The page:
New Dimensions in Testimony℠ is an interactive testimony installation. The first of its kind in the New York area, New Dimensions in Testimony℠ allows visitors to have “virtual conversations” with Holocaust survivors Pinchas Gutter and Eva Schloss. Visitors ask questions and lifelike projections of Pinchas and Eva answer those questions in real time—offering personal reflections about life before, during, and after the Holocaust. Specialized recording and display technologies and next-generation natural language processing revolutionize the ways we can communicate and learn from each other across time and space.
The Museum’s installation of New Dimensions in Testimony℠ presents the world premiere of the testimony of Eva Schloss and the New York premiere of the testimony of Pinchas Gutter. Eva Schloss, the stepsister of Anne Frank, is a survivor of Auschwitz-Birkenau concentration camp who now lives in London, England. Pinchas Gutter is a survivor of six German Nazi concentration camps who now lives in Toronto, Canada. The installation’s technology draws on the rich resource of 1,500 recorded answers triggered by visitors’ unique questions—allowing direct, seamless conversation.
Watch the video below to get a sense of the New Dimensions in Testimony experience.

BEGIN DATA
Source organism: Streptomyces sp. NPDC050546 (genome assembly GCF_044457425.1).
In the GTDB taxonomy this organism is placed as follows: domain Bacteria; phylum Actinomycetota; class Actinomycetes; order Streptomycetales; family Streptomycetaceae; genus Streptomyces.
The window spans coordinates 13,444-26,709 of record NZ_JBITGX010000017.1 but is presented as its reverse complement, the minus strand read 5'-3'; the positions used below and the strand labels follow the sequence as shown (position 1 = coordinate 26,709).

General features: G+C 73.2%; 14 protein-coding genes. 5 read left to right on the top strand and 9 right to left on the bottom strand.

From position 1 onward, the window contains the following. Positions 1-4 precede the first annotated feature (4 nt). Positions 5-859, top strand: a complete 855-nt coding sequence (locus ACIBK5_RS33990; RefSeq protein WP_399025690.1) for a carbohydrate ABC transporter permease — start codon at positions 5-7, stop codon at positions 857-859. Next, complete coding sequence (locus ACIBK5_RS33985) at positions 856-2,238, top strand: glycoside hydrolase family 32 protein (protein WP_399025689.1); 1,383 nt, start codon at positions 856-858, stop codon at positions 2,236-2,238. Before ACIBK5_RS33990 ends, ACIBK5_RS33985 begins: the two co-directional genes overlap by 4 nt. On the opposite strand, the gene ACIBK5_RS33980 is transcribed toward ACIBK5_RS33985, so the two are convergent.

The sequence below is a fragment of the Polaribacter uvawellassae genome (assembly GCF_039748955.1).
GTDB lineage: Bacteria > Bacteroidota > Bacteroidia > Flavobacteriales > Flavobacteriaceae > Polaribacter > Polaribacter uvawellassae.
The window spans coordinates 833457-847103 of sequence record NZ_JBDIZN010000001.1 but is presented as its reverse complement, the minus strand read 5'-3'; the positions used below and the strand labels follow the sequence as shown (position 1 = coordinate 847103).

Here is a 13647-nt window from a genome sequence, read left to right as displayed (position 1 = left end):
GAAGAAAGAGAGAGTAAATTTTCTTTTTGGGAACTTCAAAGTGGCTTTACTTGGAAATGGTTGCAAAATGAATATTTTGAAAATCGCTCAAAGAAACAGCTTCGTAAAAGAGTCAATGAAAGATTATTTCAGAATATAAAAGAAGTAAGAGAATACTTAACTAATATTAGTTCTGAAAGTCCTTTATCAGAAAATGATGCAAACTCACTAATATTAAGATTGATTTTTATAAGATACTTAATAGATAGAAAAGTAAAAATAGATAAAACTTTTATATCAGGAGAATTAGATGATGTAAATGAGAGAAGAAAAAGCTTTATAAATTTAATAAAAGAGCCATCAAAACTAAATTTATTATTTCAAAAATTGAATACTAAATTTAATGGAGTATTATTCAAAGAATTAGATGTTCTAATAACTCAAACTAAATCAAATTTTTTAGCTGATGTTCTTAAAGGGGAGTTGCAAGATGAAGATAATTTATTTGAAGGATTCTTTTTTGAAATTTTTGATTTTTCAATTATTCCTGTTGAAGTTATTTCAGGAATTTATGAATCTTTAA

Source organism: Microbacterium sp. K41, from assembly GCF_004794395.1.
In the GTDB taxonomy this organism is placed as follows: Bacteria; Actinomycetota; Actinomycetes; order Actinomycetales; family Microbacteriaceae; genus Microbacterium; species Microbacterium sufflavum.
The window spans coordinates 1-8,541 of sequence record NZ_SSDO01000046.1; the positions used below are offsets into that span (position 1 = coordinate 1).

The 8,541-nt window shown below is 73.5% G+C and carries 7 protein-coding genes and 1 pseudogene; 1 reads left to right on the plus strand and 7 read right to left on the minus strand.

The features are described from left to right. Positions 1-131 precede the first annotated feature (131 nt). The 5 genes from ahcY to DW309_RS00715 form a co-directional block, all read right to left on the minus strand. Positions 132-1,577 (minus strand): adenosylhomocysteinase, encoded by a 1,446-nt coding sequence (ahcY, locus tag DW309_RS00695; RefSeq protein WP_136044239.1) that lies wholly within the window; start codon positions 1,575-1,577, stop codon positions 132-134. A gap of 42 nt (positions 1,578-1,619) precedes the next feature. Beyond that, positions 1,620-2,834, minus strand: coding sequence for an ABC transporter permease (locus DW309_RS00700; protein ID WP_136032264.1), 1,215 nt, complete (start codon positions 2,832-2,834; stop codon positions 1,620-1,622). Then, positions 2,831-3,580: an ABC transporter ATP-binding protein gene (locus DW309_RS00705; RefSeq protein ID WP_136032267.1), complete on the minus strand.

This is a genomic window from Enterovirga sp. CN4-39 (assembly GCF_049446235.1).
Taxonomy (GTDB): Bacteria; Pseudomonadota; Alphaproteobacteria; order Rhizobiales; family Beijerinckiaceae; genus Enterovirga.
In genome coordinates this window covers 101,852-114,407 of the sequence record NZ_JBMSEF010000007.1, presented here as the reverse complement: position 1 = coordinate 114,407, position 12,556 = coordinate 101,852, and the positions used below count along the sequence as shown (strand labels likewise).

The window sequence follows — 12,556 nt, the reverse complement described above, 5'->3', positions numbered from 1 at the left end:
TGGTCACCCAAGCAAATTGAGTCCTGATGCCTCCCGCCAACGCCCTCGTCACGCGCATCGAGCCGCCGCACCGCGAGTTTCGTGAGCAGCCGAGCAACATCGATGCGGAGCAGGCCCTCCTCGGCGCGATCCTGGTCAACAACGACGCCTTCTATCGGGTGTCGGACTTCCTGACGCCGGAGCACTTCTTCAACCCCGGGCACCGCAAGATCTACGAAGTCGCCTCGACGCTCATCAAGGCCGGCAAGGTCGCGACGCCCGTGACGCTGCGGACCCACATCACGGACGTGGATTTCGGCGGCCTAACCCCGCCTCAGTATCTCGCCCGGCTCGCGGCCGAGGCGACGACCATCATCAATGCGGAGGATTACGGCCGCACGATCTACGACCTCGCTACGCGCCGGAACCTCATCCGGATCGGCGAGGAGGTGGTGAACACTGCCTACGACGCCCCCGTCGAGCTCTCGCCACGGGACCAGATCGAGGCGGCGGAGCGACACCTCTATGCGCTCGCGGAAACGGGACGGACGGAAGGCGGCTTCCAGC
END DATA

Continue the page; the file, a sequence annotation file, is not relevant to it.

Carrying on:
New Dimensions in Testimony℠ is an initiative by USC Shoah Foundation to record and display testimony in a way that will preserve the dialogue between Holocaust survivors and learners far into the future. Collaborating within the project are Illinois Holocaust Museum and Education Center, with technology by USC Institute for Creative Technologies, and concept by Conscience Display. Funding for New Dimensions in Testimony℠ was provided in part by Pears Foundation, Louis. F. Smith, Melinda Goldrich and Andrea Cayton/Goldrich Family Foundation in honor of Jona Goldrich, and Illinois Holocaust Museum and Education Center. Other partners include CANDLES Holocaust Museum and Education Center.
This presentation is made possible by the Murray and Frida Krell Testimony Fund. The Krell Testimony Fund enables the Museum to preserve and present survivor testimony – documenting personal experience of global significance.